Stay up to date with the latest legalization and cannabis news with the C.B. Advisors. Every week, we will release a snippet of what’s happening with each state in the cannabis industry. Did you miss last week? No worries – click here for last week’s cannabis news.
North Carolina: A bill passed by the North Carolina Senate to legalize medical marijuana is likely doomed after the state House backed a competing bill that would permit cannabis products to be sold in the state only if they are approved by the U.S. Food and Drug Administration.
That’s tantamount to forcing the state to wait until federal legalization of marijuana before North Carolina can launch an industry, given that only one cannabis product has been approved by the FDA – GW Pharmaceutical’s Epidiolex.
According to The Carolina Journal, the state House of Representatives approved Senate Bill 448, and the broad support for that measure in the chamber means Senate Bill 711 “could be dead on arrival in the House.”
SB 448 is headed to Democratic Gov. Roy Cooper for his signature.
Alabama: Prospective Alabama medical marijuana companies might be able to start applying for various licenses in the fall, with sales slated to begin as soon as next spring, according to state regulators.
According to AL.com, the Alabama Medical Cannabis Commission (AMCC) released updated plans on the rollout of regulations for the relatively restrictive MMJ program that lawmakers approved last year, according to AL.com. The new licenses will cover growers, processors, retailers, transport companies, and testing labs.
Sept. 1 is the target date for entrepreneurs to begin requesting license applications.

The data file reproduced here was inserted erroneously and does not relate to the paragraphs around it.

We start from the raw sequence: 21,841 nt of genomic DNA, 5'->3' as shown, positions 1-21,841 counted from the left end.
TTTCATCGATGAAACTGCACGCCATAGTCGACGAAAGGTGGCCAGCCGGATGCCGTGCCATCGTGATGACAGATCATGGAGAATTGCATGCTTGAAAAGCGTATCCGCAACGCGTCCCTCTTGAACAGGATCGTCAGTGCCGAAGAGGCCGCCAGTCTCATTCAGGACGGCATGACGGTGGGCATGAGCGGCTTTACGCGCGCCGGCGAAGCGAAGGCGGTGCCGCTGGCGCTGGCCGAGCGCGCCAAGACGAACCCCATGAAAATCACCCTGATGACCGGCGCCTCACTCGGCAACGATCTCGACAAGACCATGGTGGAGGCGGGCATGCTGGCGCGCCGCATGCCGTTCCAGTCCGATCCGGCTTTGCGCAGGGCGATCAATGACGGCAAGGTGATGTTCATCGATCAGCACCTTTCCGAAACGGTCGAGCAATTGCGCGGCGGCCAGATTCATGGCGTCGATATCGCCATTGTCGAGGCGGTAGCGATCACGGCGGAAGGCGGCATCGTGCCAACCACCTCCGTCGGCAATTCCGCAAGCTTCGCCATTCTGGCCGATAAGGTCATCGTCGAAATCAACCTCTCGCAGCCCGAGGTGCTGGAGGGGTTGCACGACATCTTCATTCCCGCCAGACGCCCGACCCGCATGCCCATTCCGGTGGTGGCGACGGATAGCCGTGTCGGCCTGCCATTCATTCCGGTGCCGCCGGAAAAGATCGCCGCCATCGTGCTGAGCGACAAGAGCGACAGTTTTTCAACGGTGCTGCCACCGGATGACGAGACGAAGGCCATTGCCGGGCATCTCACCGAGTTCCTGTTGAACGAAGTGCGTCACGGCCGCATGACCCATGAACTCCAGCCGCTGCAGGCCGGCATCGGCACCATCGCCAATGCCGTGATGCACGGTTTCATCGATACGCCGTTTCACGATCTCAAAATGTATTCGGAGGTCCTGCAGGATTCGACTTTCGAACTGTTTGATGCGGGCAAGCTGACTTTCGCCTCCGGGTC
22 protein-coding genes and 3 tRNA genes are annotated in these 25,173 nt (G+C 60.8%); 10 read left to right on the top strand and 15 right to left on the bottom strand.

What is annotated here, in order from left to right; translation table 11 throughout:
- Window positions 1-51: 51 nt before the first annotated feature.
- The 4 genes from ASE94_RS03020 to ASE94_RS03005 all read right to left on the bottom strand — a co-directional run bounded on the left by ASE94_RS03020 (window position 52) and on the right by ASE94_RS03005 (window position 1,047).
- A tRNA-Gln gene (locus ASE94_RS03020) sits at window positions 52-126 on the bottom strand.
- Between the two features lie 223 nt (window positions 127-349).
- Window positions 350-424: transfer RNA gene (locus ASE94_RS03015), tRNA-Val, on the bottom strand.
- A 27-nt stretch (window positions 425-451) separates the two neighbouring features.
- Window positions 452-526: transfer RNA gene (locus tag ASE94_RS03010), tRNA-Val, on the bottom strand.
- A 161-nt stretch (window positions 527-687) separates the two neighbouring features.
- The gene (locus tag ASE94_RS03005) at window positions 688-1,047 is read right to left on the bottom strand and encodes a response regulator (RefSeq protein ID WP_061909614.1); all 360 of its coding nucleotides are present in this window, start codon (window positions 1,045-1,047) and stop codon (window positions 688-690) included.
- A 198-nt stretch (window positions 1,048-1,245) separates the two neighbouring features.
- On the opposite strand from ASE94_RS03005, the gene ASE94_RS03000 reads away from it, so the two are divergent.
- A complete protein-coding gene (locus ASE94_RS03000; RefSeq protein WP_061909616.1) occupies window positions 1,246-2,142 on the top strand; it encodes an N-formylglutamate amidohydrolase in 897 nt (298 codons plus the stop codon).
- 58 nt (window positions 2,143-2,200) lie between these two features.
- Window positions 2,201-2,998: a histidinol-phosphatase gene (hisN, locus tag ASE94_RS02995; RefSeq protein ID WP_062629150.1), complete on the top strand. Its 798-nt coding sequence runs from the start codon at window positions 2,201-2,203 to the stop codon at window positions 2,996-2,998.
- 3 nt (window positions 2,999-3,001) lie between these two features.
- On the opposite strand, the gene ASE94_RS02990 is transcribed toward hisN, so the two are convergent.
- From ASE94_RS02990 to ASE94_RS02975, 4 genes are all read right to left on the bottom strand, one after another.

If the newly established timeline holds, companies could begin submitting license applications to regulators 45 days after that date.
Louisiana: State lawmakers have advanced several marijuana reform measures to the desk of Democratic Gov. John Bel Edwards. Among them, House Bill 629 bars police from conducting a warrantless search of a person’s place of residence based solely upon the odor of cannabis. Several other states that have either legalized or decriminalized the use of marijuana by adults have enacted similar prohibitions on police conduct.
Another bill before the Governor, HB 988, mandates, “No state employer shall subject an employee or prospective employee to negative employment consequences based solely on a positive drug test for marijuana” if they are a state-registered medical cannabis patient.
A third bill pending the Governor’s approval, House Bill 775, legalizes any marijuana-related paraphernalia that is “solely used or intended for use for the inhalation of raw or crude marijuana, tetrahydrocannabinols, or a chemical derivative of tetrahydrocannabinols when the person is a patient of a state-sponsored medical marijuana program.” A fourth bill, HB 137, provides immunity from criminal prosecution to out-of-state medical cannabis patients. A fifth bill, HB 190, expands the poll of a health professional who can issue medical cannabis authorizations to include certain nurse practitioners.